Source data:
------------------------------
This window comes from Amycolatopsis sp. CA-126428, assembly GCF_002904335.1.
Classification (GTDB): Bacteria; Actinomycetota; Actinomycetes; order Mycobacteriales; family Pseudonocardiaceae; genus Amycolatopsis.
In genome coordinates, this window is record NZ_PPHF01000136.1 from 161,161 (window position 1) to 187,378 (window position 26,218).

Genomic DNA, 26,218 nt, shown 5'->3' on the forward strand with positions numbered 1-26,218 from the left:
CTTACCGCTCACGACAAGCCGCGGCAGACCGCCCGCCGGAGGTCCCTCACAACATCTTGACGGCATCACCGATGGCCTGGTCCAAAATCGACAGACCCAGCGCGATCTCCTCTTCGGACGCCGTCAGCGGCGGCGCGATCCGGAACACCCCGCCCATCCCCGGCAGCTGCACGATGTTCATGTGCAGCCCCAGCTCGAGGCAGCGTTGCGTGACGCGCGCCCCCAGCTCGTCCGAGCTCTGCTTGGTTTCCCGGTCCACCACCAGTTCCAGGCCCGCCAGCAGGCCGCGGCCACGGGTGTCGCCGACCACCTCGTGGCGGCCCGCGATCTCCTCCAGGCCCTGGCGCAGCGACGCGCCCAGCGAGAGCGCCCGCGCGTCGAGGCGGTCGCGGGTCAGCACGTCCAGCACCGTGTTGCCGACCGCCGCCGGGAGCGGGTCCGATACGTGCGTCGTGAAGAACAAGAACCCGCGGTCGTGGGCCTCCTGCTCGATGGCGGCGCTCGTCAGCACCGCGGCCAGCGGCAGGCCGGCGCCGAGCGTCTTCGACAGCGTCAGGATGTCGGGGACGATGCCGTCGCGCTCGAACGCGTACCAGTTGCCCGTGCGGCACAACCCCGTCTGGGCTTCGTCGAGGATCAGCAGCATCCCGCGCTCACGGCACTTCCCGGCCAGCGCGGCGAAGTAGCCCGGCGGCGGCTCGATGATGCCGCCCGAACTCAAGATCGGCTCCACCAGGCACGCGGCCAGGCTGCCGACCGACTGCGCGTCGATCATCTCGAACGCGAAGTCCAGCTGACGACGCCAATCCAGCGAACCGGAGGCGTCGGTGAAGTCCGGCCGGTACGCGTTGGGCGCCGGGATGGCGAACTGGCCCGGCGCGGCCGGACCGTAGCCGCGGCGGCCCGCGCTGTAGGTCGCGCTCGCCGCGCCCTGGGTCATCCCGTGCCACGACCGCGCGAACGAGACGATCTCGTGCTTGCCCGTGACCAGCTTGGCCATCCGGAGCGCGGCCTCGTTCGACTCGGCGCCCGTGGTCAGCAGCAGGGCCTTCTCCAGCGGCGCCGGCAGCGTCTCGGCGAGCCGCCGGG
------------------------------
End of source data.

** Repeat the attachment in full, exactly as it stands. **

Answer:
This window comes from Amycolatopsis sp. CA-126428, assembly GCF_002904335.1.
Classification (GTDB): Bacteria; Actinomycetota; Actinomycetes; order Mycobacteriales; family Pseudonocardiaceae; genus Amycolatopsis.
In genome coordinates, this window is record NZ_PPHF01000136.1 from 161,161 (window position 1) to 187,378 (window position 26,218).

Genomic DNA, 26,218 nt, shown 5'->3' on the forward strand with positions numbered 1-26,218 from the left:
CTTACCGCTCACGACAAGCCGCGGCAGACCGCCCGCCGGAGGTCCCTCACAACATCTTGACGGCATCACCGATGGCCTGGTCCAAAATCGACAGACCCAGCGCGATCTCCTCTTCGGACGCCGTCAGCGGCGGCGCGATCCGGAACACCCCGCCCATCCCCGGCAGCTGCACGATGTTCATGTGCAGCCCCAGCTCGAGGCAGCGTTGCGTGACGCGCGCCCCCAGCTCGTCCGAGCTCTGCTTGGTTTCCCGGTCCACCACCAGTTCCAGGCCCGCCAGCAGGCCGCGGCCACGGGTGTCGCCGACCACCTCGTGGCGGCCCGCGATCTCCTCCAGGCCCTGGCGCAGCGACGCGCCCAGCGAGAGCGCCCGCGCGTCGAGGCGGTCGCGGGTCAGCACGTCCAGCACCGTGTTGCCGACCGCCGCCGGGAGCGGGTCCGATACGTGCGTCGTGAAGAACAAGAACCCGCGGTCGTGGGCCTCCTGCTCGATGGCGGCGCTCGTCAGCACCGCGGCCAGCGGCAGGCCGGCGCCGAGCGTCTTCGACAGCGTCAGGATGTCGGGGACGATGCCGTCGCGCTCGAACGCGTACCAGTTGCCCGTGCGGCACAACCCCGTCTGGGCTTCGTCGAGGATCAGCAGCATCCCGCGCTCACGGCACTTCCCGGCCAGCGCGGCGAAGTAGCCCGGCGGCGGCTCGATGATGCCGCCCGAACTCAAGATCGGCTCCACCAGGCACGCGGCCAGGCTGCCGACCGACTGCGCGTCGATCATCTCGAACGCGAAGTCCAGCTGACGACGCCAATCCAGCGAACCGGAGGCGTCGGTGAAGTCCGGCCGGTACGCGTTGGGCGCCGGGATGGCGAACTGGCCCGGCGCGGCCGGACCGTAGCCGCGGCGGCCCGCGCTGTAGGTCGCGCTCGCCGCGCCCTGGGTCATCCCGTGCCACGACCGCGCGAACGAGACGATCTCGTGCTTGCCCGTGACCAGCTTGGCCATCCGGAGCGCGGCCTCGTTCGACTCGGCGCCCGTGGTCAGCAGCAGGGCCTTCTCCAGCGGCGCCGGCAGCGTCTCGGCGAGCCGCCGGG